8. John, thanks very much for the tips. I will definitely try that before I shoot another roll of film in it. I did try firing a flash inside the camera in a dark room last night and saw no leaks anywhere in the bellows. I hadn't read your post at that time, so what I did to ck the back door was close the camera back up, put the lens to my eye w/ the shutter held open on B, and repeatedly fired the flash on all the edges of the back door. Didn't see any light inside the camera through the lens when I did that. However, this morning I opened the back of the camera and looked inside while holding the front toward the bright New Mexico sun and sure enough I saw a couple of bellows leaks on the bottom left side. What's odd is that they were not visible last night when I was shining light inside the bellows. I used something similar to liquid electrical tape to patch the inside of the bellows and will follow your advise to double check that there isn't leakage around the door. While I had the bright morning sun I checked my Moskva 5 and found several bellows leaks and got them all patched up too. A productive morning, and I made some headway in figuring out some of the light leaks in both cameras.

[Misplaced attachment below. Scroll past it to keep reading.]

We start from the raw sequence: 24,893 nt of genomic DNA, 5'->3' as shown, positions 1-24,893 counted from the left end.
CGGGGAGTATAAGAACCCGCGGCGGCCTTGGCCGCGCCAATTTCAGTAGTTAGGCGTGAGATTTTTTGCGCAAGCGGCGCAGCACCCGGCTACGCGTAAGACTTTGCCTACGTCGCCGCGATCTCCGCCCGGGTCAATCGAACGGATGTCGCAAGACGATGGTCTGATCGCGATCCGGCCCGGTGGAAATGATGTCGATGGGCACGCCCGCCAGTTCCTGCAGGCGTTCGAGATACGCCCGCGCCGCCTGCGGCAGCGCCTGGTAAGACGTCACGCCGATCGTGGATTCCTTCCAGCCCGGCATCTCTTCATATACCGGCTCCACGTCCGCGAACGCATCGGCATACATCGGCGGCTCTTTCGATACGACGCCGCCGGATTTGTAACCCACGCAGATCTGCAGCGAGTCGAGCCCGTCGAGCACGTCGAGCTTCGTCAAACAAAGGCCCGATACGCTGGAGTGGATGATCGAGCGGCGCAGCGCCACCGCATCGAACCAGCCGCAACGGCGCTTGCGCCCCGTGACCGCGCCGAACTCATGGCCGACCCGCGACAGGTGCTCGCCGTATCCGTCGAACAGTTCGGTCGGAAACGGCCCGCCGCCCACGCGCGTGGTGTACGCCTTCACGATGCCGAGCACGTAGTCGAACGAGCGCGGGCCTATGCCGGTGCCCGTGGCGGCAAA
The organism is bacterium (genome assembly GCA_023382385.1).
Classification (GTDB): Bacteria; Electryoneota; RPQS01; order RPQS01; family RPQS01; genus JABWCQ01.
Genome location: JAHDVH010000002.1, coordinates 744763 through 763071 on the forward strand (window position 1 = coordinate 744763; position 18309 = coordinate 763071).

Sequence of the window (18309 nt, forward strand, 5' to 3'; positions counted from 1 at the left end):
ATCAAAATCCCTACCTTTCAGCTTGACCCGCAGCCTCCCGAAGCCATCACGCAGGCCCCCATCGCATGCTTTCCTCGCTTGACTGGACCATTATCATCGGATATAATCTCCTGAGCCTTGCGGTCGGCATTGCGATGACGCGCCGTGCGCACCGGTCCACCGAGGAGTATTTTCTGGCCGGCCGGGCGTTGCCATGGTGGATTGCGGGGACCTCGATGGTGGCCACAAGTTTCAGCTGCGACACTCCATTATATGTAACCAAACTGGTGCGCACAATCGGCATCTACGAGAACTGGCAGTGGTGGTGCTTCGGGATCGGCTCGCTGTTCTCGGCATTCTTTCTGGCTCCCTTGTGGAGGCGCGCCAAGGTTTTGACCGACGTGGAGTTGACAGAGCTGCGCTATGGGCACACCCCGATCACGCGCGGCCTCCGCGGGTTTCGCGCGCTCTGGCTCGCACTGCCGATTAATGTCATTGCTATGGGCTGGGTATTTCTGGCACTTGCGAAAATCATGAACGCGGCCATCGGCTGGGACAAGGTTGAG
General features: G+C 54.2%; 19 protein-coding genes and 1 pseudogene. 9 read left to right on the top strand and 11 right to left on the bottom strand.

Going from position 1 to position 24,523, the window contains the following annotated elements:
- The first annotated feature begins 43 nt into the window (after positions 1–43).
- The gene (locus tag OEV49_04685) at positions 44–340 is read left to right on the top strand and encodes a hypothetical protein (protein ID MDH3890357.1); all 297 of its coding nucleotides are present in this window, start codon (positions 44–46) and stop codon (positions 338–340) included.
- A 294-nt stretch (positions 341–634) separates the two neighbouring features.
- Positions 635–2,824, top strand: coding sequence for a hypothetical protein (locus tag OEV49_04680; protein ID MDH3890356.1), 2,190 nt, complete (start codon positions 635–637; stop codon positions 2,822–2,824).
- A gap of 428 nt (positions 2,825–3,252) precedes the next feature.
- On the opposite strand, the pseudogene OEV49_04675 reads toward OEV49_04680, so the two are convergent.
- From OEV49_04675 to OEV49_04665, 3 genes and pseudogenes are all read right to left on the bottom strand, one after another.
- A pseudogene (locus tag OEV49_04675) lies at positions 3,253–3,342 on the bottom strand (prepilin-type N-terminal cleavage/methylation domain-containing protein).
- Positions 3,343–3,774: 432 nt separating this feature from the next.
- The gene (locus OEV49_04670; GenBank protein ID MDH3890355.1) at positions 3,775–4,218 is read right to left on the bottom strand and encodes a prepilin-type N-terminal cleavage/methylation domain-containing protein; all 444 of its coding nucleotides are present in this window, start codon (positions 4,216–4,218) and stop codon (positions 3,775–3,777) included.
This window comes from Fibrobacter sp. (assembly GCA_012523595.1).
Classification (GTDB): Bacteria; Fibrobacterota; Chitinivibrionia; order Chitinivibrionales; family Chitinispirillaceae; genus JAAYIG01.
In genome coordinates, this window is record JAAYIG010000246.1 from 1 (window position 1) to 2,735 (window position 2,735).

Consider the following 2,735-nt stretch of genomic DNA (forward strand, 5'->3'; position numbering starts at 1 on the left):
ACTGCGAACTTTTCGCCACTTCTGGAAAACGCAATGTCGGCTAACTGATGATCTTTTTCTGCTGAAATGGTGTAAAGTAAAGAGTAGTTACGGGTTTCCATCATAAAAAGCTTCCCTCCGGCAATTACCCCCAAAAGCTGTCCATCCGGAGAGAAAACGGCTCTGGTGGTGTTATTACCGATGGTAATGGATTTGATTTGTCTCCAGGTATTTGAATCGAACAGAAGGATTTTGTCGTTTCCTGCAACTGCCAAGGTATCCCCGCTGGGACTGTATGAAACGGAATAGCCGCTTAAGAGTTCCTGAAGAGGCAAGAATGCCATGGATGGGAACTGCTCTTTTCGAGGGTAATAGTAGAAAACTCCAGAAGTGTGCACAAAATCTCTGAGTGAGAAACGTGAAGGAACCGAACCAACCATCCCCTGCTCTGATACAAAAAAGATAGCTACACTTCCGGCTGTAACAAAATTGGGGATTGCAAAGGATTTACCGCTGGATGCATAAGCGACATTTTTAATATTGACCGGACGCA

9. Steve, I'm glad you're making progress and hope you solve the mystery. I have another tip for you when testing the back seal. With the white typing paper taped to the backs pressure plate you now tape for small object near all four corners of the white paper( say something about the thickness of a round toothpick) as you want the paper to be up off the film gate(the actual metal film frame on the front half of the camera). Kind of like putting your car on jack stands. Now, do the flash check around the back while looking in the front of the wide open lens. You can and probably should do this before you run another roll through the camera. Takes a little time, but doesn't cost anything. JohnW
  10. OK. I figured out the problem. It was a light leak in the bellows in the bottom left hand side (looking thru the viewfinder) and the hair like edges on the pic were the frayed bellows showing on the neg. I bought some Scotch Electrical coating in a can, which is similar to Liquid Electrical Tape, and applied it at the problem area. By the way, I found the light leak by holding the camera into the sun and cramming my eye into the opened back and cupping my hands around the sides to keep it dark in there. I had already fired a flash in the opened back of the camera in a dark closet and saw nothing. The Scotch stuff worked great, and the surprise is how sharp the Novar is now that the light leak is gone. I was planning on replacing it w/ a Tessar but see no point now. Here's a shot from it after the light leak fix.

Share This Page